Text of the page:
Objectives: Uranium processing workers are exposed to uranium and radium compounds from the ore dust and to γ-ray radiation, but less to radon decay products (RDP), typical of the uranium miners. We examined the risks of these exposures in a cohort of workers from Port Hope radium and uranium refinery and processing plant. Design: A retrospective cohort study with carefully documented exposures, which allowed separation of those with primary exposures to radium and uranium. Settings: Port Hope, Ontario, Canada, uranium processors with no mining experience. Participants: 3000 male and female workers first employed (1932-1980) and followed for mortality (1950-1999) and cancer incidence (1969-1999). Outcome measures: Cohort mortality and incidence were compared with the general Canadian population. Poisson regression was used to evaluate the association between cumulative RDP exposures and γ-ray doses and causes of death and cancers potentially related to radium and uranium processing. Results: Overall, workers had lower mortality and cancer incidence compared with the general Canadian population. In analyses restricted to men (n=2645), the person-year weighted mean cumulative RDP exposure was 15.9 working level months (WLM) and the mean cumulative whole-body γ-ray dose was 134.4 millisieverts. We observed small, non-statistically significant increases in radiation risks of mortality and incidence of lung cancer due to RDP exposures (excess relative risks/100 WLM=0.21, 95% CI <-0.45 to 1.59 and 0.77, 95% CI <-0.19 to 3.39, respectively), with similar risks for those exposed to radium and uranium. All other causes of death and cancer incidence were not significantly associated with RDP exposures or γ-ray doses or a combination of both. Conclusions: In one of the largest cohort studies of workers exposed to radium, uranium and γ-ray doses, no significant radiation-associated risks were observed for any cancer site or cause of death. Continued follow-up and pooling with other cohorts of workers exposed to by-products of radium and uranium processing could provide valuable insight into occupational risks and suspected differences in risk with uranium miners. Source


Todorovska M.I.,University of Southern California | Trifunac M.D.,University of Southern California | Lee V.W.,University of Southern California | Orbovic N.,Canadian Nuclear Safety Commission
Soil Dynamics and Earthquake Engineering | Year: 2013

Linear and especially non-linear analyses of spatially extended structures, such as pipelines and bridges, often requires specification of time histories of ground motion at an array of closely spaced points. As the number of dense accelerograph arrays worldwide is small, and the number of earthquake observations is limited, synthetic motions with desired characteristics become necessary. This paper presents a method for synthesizing such motions, which is an extension of the SYNACC method, developed first in the early 1970s for synthetic accelerations, velocities and displacements at a point, and later extended to synthetic near surface strains, rotations and curvatures of ground motion at a point. It consists of unfolding in time a site specific Fourier amplitude spectrum of ground acceleration, obtained by an empirical scaling model, by representing the ground motion as a superposition of traveling wavelets of Love and Rayleigh waves and body waves, which propagate with phase and group velocities consistent with the dispersion characteristic of the site geology, approximated by parallel layers. Uniform hazard Fourier spectra or any specified target Fourier spectrum can also be used. Derivations of the point strains, rotations and curvatures are also presented. The method is illustrated for scenario M6.5 and M7.5 earthquakes and three dispersion models. © 2013 Elsevier Ltd. Source


News Article | September 12, 2016
Site: http://www.theenergycollective.com/rss/all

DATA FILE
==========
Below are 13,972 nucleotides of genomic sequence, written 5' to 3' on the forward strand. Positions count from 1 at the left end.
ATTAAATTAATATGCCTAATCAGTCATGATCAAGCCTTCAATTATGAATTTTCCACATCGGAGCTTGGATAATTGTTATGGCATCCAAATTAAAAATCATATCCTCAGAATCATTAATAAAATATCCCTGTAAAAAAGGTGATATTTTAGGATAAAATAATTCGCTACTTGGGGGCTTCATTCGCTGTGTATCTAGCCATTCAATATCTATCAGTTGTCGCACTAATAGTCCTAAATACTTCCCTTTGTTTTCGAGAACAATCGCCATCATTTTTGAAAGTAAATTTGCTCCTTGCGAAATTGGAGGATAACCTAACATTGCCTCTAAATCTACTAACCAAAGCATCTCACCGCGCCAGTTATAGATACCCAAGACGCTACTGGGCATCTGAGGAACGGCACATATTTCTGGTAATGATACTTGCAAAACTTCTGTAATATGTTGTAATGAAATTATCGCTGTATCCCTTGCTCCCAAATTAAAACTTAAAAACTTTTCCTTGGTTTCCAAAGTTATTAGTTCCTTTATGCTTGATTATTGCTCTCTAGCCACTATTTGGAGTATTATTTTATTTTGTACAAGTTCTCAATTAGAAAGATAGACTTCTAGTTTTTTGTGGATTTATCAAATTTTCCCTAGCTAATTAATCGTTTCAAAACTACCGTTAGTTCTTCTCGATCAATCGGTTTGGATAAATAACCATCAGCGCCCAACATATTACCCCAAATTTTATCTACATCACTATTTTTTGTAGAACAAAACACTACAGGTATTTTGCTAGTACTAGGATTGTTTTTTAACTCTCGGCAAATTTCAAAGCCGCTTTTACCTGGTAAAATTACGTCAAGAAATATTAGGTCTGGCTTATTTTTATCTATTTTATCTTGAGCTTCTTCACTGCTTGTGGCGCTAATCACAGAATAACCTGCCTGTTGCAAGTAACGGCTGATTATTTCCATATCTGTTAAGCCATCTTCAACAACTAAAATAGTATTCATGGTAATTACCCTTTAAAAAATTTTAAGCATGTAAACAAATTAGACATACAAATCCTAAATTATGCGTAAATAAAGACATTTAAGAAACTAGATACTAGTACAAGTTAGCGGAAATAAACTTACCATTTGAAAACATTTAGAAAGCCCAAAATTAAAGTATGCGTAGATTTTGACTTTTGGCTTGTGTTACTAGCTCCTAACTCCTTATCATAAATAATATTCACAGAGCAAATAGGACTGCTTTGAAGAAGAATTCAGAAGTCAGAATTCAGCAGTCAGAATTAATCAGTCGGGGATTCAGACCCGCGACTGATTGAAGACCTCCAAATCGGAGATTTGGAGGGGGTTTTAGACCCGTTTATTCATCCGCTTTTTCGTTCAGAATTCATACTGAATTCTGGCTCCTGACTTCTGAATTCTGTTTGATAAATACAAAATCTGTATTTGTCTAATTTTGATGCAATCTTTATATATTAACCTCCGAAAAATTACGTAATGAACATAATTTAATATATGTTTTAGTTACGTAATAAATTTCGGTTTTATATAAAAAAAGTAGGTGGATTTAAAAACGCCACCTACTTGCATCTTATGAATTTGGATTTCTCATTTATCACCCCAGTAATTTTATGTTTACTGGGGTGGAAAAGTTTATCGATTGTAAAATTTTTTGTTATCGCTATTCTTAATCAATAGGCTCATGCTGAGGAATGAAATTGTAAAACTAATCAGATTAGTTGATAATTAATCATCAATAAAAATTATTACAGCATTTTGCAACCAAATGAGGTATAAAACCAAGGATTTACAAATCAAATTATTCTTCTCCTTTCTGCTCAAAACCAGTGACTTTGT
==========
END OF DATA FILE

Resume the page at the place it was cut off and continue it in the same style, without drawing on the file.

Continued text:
A small entrepreneurial start-up developing a high temperature gas cooled reactor (HTGR), based on the design work of the pebble bed modular reactor (PBMR), is looking for a site to build a test bed for its technology in the Odessa, TX, area. X-Energy sent company representatives to the area last week who met with a team from the University of Texas Permian Basin (UTPB) and the Odessa Development Corp which serves Ector County, TX. According the local news media reports, Eben Mulder, X-Energy’s Chief Nuclear Officer, said his firm is hoping to pull together academic and community resources top create the basis for building a test facility for its Xe-100 HTGR. UTPB has a newly developed nuclear engineering program that could work with the company. The Xe-100 at full commercial scale is expected to be able to generate 80 MW of electricity and provide 200 MW of process heat from extremely hot helium used in the reactor. X-Energy plans to offer the reactor to customers in configurations of four units each. Last January the U.S. Department of Energy (DOE) awarded X-Energy a $40 million grant. The firm has also invested $13 million of its own money. More recently, it partnered with Southern Nuclear with also has a $40 million grant from DOE to conduct work on design of a molten chloride salt reactor MCSR). What is common to both the HTGR being worked on by X-Energy and the MSR being developed by Southern Nuclear is that they use TRISO “pebble bed” fuel which was developed for the PBMR work in South Africa. Several of the key technology executives at X-Energy are veterans of the PBMR project. While no formal commitments have been made by the parties involved, the enthusiasm for the effort, expressed by the parties involved, embodies traditional Texas values that the effort will be a very big deal. Mulder told the Odessa news media that “nuclear energy is a sustainable solution.” “I’m talking about cost, safety, proliferation resistance, emissions, and security of [electricity] supply.” Jim Write, UTPB’s director of economic development, expressed enthusiasm for the X-Energy project. He said the firm could be expected to spend more than $1 billion on development of the Xe-100 including a test and demonstration facility. Terrestrial Energy Lands $4M in New Round of Funding A Canadian company developing a integrated molten salt reactor (IMSR) has landed a new round of Series A funding. The $4 million added to previous funding raises total in Series A funding so far to $17.2 million. The funds are being used to develop a commercial implementation of the IMSR which is based on a design originally developed at the Oak Ridge National Laboratory (ORNL) in the 1950s. Unlike conventional light water reactors, the IMSR uses a liquid fuel suspended in a hot liquid salt medium, which doubles as the coolant, and which operates at atmospheric pressure. The firm is reportedly working with the Canadian Nuclear Safety Commission to conduct an assessment of its technology relative to the agency’s safety standards. In March 2016, Terrestrial Energy announced a grant award of CAD $5.7 million from the Canadian Federal Government’s Sustainable Development Technology Canada’s (SDTC) SD Tech Fund. The source of the latest investment was not disclosed by the company. The firm is targeting having a design ready for customers in the 2020s. Urenco Takes the Wraps Off its Nuclear Battery Project A firm that operates a uranium enrichment plant in southeastern New Mexico is developing a 4 MW HTRG that will use TRISO fuel enriched to 19.2% U-235. Fuel Cycle Week (FCW) publisher Andre Jennetta reported the development in the September 8, 2016, issue of the industry newsletter. According to the FCW report, Urenco’s work is in its initial phase of design. According to the company’s website, Urenco has initiated talks with potential technology partners and investors in Poland, Japan, and the UK. The firm’s technology executives have significant experience with work on small modular reactors. The company reports on its website that in May 2016 it announced the agreement of terms with the National Centre for Nuclear Research (NCBJ) to cooperate for the deployment of U-Battery in Poland. Agreement was reached and a Confidentiality Agreement was signed during the visit of the Polish Undersecretaries of State for Energy, Andrzej Piotrowski and Michal Kurtyka, to the United Kingdom on 24-25 May, accompanied by other senior officials from the Polish Ministry of Energy. In July Urenco team members conducted a working level meeting with officials from the Japan Atomic Energy Agency. Urenco is also targeting the SMR competition for $250M in the UK.